- Along the road in front of houses and shops. We noticed early on and found almost every step of the way clay and plastic jugs of water and a tin or plastic one, turned upside down. Thirsty? Just take the cup (don’t think about who drank out of it before you or if it was washed in-between different users’ sips) and fill up as much as you’d like. The jugs (we chose the bottled water jugs because we couldn’t always verify the source of water in the clay pots) are ubiquitous and are found outside shops, private homes, government buildings, temples, schools, at bus stops and on platforms circling trees.
- In huge vats for showering. Because indoor plumbing is not everywhere in Burma and shower heads are a now and again find, many people shower outside. They basically throw buckets of water over themselves and the clothes they are wearing, and then soap up. Burma is a largely a conservative Buddhist country so men usually wear shorts and women have special shower wraps (I bought myself two of them because they are practical solutions in many places we pass through, including going to the shared bathrooms in the guesthouses we stay in and as a lightweight sleep sheet that lets me turn in a way my mummy-style silk sheet didn’t). This shower technique serves two functions, rinsing the dirt off their bodies and pre-rinsing the clothes they will wash when they finish showering. After the body shower, they pull on a dry wrap (women) or tie up a longyi skirt (men, which I’ll mention again later) and then soap up and wring out their dirty clothes.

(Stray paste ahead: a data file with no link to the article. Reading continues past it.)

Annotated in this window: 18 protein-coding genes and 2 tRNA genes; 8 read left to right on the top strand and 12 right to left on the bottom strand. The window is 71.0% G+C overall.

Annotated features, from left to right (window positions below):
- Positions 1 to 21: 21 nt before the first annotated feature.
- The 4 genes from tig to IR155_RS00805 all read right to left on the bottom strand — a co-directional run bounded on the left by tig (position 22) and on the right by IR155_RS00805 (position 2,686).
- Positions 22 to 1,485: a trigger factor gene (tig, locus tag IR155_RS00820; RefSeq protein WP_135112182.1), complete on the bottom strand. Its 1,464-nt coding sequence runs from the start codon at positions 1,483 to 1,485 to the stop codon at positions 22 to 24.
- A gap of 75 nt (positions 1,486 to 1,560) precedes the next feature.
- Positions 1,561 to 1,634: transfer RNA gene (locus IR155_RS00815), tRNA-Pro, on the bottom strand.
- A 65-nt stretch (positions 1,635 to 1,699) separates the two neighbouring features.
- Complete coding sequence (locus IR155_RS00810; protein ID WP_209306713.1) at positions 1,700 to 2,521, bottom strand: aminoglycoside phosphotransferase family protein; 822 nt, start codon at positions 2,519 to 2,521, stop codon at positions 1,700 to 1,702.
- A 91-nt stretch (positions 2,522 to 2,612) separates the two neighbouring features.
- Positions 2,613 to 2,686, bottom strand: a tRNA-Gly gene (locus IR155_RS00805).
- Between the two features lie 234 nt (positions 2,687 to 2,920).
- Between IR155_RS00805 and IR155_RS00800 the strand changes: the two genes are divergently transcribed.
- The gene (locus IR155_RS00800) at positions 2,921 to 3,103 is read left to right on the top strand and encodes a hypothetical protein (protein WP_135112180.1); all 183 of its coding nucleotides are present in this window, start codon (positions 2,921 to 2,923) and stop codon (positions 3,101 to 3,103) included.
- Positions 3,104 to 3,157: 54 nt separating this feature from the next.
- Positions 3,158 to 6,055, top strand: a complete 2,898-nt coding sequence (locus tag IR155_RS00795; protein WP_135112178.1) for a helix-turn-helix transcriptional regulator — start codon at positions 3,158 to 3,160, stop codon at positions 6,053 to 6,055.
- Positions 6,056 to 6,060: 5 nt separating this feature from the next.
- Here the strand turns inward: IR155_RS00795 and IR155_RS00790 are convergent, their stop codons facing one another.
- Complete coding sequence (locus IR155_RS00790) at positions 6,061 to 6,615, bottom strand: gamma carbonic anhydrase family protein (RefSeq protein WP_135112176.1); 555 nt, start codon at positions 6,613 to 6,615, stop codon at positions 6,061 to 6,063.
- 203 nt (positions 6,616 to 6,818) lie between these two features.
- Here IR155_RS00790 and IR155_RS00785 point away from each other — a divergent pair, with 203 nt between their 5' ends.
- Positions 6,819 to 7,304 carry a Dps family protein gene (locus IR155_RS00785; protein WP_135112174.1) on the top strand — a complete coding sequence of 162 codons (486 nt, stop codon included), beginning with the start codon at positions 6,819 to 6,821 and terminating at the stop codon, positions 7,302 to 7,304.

- In rice fields. Although it’s dry season, newish-looking, well-built irrigation canals along some stretches of the road allow farmers to do another round of rice planting. The spots of green were a welcome visual relief to the many shades of brown and yellow we walked by, but we were surprised to see people planting rice by hands. Big machines are too costly for this developing country.